You can probably tell from many of the other blogs on TheCounterintuitive.com, that I’m a big fan of health, fitness and running in particular. One of the things I missed the most when I was travelling, was my regular evening run through London. Simply put, London is most beautiful at night and the best way to see all the famous landmarks at the perfect time is with a run.
It’s an alternative way to see London in all its beauty, it’s free, it doesn’t matter the weather and it’s a bound to be a memorable experience.
Armed with my iPhone, Vivo Barefoot running shoes and RunKeeper app, the run starts and finishes at St Pauls, alongside the wide pavements of the River Thames. It’s 7km long and would take most runners around 30-60 minutes. There are alternatives to the route, by crossing different bridges to reduce or lengthen the distance, but the one described is by far the best.
If any travellers are in town and want to run this route with me, please get in touch.
Here’s a RunKeeper Activity Map of the route
London’s most popular city cathedral and home to the famous whispering gallery.
View of Oxo Tower
A view across the water of one of the few buildings in London with advertising, made with glass windows to advertise the OXO cube food product by the original building owners. These days, it’s a creative centre for arts, apartment block and rooftop restaurant.
The boundary markers for the City of London, the original settlement by the Romans in 1st Century AD.
As seen from the Victoria Embankment, originally a Tudor Palace and now a centre for arts, tours, exhibitions and a winter time ice skating rink.
The stone sculpture and bronze sphinxes were a gift from the Egyptians to England. The sphinxes beside it survived World War 1 air bombings – you’ll see as you look closely at the right hand sphinx, the holes in the thick brass.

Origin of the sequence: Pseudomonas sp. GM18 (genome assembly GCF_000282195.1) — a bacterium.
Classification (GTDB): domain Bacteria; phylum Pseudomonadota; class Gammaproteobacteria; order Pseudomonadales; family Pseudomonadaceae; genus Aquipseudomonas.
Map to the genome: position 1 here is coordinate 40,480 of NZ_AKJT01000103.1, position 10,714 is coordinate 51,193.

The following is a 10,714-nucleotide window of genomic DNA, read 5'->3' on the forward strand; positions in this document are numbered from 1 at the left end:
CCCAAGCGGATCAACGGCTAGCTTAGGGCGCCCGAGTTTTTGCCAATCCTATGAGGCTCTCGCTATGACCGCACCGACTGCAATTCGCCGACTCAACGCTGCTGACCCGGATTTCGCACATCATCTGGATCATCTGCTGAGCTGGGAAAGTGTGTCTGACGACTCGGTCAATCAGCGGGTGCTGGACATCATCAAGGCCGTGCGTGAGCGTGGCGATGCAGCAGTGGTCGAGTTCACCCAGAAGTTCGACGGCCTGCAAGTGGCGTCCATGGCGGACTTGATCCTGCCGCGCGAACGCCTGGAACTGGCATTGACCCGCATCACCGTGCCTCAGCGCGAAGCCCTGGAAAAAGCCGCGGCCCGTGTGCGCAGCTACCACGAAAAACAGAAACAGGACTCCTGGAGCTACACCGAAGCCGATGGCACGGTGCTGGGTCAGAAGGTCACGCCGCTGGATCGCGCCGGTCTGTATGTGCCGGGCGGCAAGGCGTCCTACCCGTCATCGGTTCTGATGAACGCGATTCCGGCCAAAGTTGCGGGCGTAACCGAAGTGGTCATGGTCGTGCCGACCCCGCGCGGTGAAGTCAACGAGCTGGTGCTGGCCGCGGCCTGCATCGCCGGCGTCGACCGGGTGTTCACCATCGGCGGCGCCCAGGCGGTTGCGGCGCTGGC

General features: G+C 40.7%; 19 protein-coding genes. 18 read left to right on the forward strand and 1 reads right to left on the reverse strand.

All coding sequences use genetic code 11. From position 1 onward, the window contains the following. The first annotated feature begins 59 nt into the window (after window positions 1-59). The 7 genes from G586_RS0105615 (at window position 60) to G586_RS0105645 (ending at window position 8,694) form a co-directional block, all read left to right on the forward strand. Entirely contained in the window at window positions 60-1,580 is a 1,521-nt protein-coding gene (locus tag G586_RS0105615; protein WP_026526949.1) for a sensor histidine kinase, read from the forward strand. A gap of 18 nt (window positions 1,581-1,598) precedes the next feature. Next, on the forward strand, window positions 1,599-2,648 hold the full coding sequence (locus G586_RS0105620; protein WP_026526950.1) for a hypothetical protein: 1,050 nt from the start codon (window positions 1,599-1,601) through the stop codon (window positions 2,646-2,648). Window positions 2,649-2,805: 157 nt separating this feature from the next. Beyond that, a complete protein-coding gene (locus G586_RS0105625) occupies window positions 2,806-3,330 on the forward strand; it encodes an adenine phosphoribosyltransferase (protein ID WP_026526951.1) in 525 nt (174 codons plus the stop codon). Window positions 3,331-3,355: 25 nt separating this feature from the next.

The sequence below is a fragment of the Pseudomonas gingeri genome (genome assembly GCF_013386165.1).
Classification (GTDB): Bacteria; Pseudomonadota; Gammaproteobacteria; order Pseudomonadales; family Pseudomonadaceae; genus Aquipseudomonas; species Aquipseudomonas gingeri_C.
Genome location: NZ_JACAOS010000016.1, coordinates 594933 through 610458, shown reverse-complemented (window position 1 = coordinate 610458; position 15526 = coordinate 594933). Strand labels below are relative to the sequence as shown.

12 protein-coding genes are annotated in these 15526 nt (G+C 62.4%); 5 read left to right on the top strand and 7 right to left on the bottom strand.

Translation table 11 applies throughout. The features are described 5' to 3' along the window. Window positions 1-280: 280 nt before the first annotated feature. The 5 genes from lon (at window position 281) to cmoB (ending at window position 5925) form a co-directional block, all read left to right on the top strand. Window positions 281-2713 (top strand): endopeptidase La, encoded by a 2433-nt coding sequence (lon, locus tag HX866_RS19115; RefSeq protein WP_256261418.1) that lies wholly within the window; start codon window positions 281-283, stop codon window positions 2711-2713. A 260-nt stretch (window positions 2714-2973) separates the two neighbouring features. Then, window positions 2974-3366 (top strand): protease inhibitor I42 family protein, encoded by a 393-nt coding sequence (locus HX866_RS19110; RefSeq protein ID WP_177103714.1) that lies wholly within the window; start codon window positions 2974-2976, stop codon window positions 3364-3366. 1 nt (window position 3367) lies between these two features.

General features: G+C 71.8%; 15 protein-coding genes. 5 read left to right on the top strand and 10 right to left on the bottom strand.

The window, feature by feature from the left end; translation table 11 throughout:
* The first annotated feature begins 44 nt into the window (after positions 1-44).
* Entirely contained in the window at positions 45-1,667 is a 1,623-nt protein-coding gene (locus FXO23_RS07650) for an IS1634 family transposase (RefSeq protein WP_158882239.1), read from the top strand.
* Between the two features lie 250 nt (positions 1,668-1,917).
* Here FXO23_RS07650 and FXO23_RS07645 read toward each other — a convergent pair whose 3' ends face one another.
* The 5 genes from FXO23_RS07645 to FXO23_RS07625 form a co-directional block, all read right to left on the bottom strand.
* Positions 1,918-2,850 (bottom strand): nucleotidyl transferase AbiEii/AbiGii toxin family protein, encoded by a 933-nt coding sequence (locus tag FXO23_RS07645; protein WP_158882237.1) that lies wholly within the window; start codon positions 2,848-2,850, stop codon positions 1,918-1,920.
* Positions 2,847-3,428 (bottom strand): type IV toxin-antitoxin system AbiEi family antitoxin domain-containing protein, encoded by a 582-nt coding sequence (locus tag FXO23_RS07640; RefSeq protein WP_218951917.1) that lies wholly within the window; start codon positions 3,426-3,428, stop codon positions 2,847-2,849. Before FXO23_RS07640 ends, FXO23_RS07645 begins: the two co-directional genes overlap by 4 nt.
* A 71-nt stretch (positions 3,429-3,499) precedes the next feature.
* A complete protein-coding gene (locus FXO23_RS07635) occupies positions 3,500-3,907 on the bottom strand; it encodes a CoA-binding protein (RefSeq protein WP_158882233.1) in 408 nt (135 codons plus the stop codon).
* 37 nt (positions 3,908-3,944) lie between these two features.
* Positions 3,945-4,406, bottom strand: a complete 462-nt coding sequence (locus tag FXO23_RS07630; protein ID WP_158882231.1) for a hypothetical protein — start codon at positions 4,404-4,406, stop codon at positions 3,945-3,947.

View of The South Bank
The southern bank of the River Thames, home to a plethora of theatres, museums and since 2000 – the London Eye. At night, the LondonAquarium is lit by cyclical colours.
Sculpture which commemorates the British military personnel who took part in the Battle of Britain during the Second World War. It’s believed to be one of the most important battles of the war and near 500 airmen who lost their lives in the skies.
London’s most famous tower, clock and the bell that sounds within it. It’s part of the building of the Houses of Parliament on the corner of Westminster Bridge and chimes every quarter hour.
The home of british politics, where bills are debated, scrutinised inside the building by politicians.
On the south side of The River Thames, crossing at Lambeth Bridge are the steps down to the Thames Riverside Walk. The walkway gives the best views of the Houses of Parliament across the river.
Continuing the path underneath the steps of Westminster Bridge leads to the South Bank and alongside the famous London Eye ferris wheel. Day time and evening “flights” on the wheel mean it will likely still be in motion at any time you pass.
The famous urban site for skateboarding and graffiti, currently under threat from being converted to retail space (see Save The South Bankproject).
South Bank Trees
Just east of the main South Bank area, are a number of benches underneath a row of trees. During the day, they’re nothing special, but at night, they’re lit with beautiful blue and white lights.
View of Victoria Embankment, Blackfriars Bridge and the Thames Beach
Normally laughed out by Londoners, there’s a small stretch of beach visible at the corner of the Jubliee Walk.
Millennium Bridge and St Pauls
Like the London Eye, the Millennium Bridge was another year 2000 project for London. Although originally seen as a failure having to be closed days after opening to the public due to resonance from pedestrians on the bridge, £5m and a year later, the bridge is the version that currently stands. It’s forte is by far the view onto St Pauls. From the bridge, looking east you see The Shard, and Tower Bridge.